WASHINGTON (TNS) — President Donald Trump is endorsing candidates, rallying his supporters and this week will again test his ability to move Republican votes when his name is not on the ballot.
On Tuesday, two very different parts of Trump's base will decide whether to back the president's chosen candidates, an early indicator of Trump's ability to turn out his supporters out for the fall midterm elections.
In New York, Trump has endorsed Rep. Dan Donovan in his tight Staten Island-area race against former Rep. Michael Grimm. Grimm was briefly jailed for felony tax fraud but retains a base of support in the more blue-collar district, where Trump is also embraced as a native son.
And in deeply conservative, heavily evangelical South Carolina, where voters appreciate Trump's Supreme Court choice, Trump will rally Monday for Gov. Henry McMaster, who is in a competitive primary runoff against businessman John Warren.
In past elections this year, Trump's word hasn't always mattered much, with several of his anointed candidates losing high-profile races _ including Luther Strange in an Alabama Senate primary, and Rick Saccone in a Pennsylvania congressional district where Trump won by about 20 percentage points in the 2016 election. The results Tuesday will help political operatives gauge how effectively Trump can transfer the energy of his base to other candidates, now that the midterms are less than five months away.
Trump's ability to bestow his brand on other Republicans has serious implications for this fall's elections, as GOP contenders confront what many see as a lack of enthusiasm among right-of-center voters because Trump is not on the ballot and the Republican-controlled Congress hasn't achieved many of its priorities. On the other side, Democrats are providing significant evidence of an activist base mobilized against Trump.
At a minimum, Republican strategists and activists in New York and South Carolina say that when it comes to stoking energy, a Trump endorsement can only help, even if it's not a guarantee of victory.
A poll this month from NY1/Siena College –– the timing of which didn't fully capture any Trump endorsement bounce –– found Grimm leading Donovan by 10 percentage points, and Grimm has devoted fans who have circled the wagons around him. National Republicans continue to see the race as extremely competitive, with an unpredictable primary electorate.
But pro-Donovan forces say Trump's endorsement –– and support from his presidential campaign, including a video from daughter-in-law Lara Trump, a senior campaign adviser –– injected a new sense of energy and confidence into the congressman's campaign, while also helping to blunt Grimm's accusations that Donovan is an establishment Republican who doesn't stand with Trump.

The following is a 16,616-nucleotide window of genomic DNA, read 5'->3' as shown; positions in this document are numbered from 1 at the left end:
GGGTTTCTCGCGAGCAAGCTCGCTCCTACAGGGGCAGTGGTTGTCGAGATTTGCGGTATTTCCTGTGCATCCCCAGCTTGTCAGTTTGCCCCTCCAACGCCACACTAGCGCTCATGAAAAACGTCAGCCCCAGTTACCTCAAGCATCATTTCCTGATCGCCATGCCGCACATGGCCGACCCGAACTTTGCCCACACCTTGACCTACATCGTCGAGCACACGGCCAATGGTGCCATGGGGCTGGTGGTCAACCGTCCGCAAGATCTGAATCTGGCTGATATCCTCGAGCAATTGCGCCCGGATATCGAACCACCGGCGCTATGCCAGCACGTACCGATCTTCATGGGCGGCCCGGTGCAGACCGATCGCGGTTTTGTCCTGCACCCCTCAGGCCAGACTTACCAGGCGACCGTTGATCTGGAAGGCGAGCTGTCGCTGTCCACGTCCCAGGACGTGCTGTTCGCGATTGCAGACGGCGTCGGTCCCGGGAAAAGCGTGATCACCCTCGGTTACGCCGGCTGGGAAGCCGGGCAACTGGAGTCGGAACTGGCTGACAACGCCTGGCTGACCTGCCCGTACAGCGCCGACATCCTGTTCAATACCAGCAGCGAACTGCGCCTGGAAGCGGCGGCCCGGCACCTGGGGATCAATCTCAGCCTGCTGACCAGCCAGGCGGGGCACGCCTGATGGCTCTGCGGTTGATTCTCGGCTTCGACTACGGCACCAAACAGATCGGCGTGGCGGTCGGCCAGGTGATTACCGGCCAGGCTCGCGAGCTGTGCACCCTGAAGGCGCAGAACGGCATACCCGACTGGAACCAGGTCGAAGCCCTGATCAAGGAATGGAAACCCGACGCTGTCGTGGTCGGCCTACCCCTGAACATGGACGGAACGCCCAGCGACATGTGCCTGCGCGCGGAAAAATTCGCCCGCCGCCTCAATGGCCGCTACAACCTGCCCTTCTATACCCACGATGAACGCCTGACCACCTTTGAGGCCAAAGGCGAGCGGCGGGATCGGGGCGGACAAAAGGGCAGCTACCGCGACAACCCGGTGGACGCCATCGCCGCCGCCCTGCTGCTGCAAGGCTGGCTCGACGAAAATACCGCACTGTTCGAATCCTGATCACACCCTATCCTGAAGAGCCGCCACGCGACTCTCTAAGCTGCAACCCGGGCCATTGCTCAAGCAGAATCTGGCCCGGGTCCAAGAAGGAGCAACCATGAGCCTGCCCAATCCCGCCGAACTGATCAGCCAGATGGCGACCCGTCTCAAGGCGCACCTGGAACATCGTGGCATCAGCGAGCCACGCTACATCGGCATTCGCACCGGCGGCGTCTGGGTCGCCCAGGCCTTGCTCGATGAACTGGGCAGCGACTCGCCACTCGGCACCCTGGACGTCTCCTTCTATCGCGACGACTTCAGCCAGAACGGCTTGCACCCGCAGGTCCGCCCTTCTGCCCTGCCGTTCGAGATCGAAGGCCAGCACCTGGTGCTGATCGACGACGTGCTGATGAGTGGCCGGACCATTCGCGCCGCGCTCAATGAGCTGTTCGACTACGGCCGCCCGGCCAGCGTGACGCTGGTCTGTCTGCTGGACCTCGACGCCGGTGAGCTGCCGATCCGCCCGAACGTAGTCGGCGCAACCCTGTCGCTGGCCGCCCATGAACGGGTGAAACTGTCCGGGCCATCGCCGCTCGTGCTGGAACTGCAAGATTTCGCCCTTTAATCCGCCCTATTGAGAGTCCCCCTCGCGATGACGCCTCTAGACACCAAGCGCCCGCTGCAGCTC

"Donald Trump is loved on Staten Island, and, particularly in a Republican primary, it could make or break the race, and I think it has given Danny the momentum he needs to win," said Republican state Assemblywoman Nicole Malliotakis, whose district is in the Donovan congressional district. "It has the ability to neutralize Grimm voters and push undecided toward Donovan. In a race where the polls show it being tight, that makes the difference."
In a Republican primary in socially conservative South Carolina, there is no greater gift than a Trump endorsement.
Trump endorsed McMaster well before the primary. But last week the president detailed his home-stretch runoff plans for the governor: "I will be going the Columbia, South Carolina, on Monday night to do a campaign speech for one of my very early supporters, a man who truly loves the people of South Carolina, Governor Henry McMaster," he said on Twitter. "Henry worked so hard & was so loyal to me that I look forward to reciprocating!"
Trump goes to South Carolina emboldened. Two weeks earlier, he intervened on Katie Arrington's behalf in her quest to beat incumbent Republican Rep. Mark Sanford in the 1st Congressional District's primary. Arrington prevailed, and Trump is taking credit for helping make it happen.
But despite the narrative that Sanford lost because Trump backed his opponent, several Republican political officeholders, strategists and observers in the state said Trump's endorsement was only part of the equation.
They say Sanford, who had never before lost an election, didn't take Arrington's challenge seriously until it was too late. Sanford also narrowly won his primary two years ago, which should have been a sign that he was weaker among constituents than he appeared. (In an interview, Sanford disputed characterizations that he didn't take Arrington seriously, and said Trump was the definitive factor in his defeat.)
If Trump didn't single-handedly deliver Arrington the election, it's unclear whether he can significantly tip the scales for McMaster, who always treated his primary race as competitive. Trump's endorsement wasn't enough to help McMaster win more than 50 percent of the vote in a crowded primary field, forcing the governor to compete in a runoff.
"The Donald Trump effect is not transferable," said Matt Moore, a political consultant and former South Carolina Republican Party chairman. "He is a once-in-a-lifetime political phenomenon and we are seeing that in the governor's race in South Carolina. Henry McMaster has done almost everything but literally hugged Donald Trump and he couldn't get over 50 percent in the primary."
In other significant races in which Trump has campaigned, Trump's candidates lost.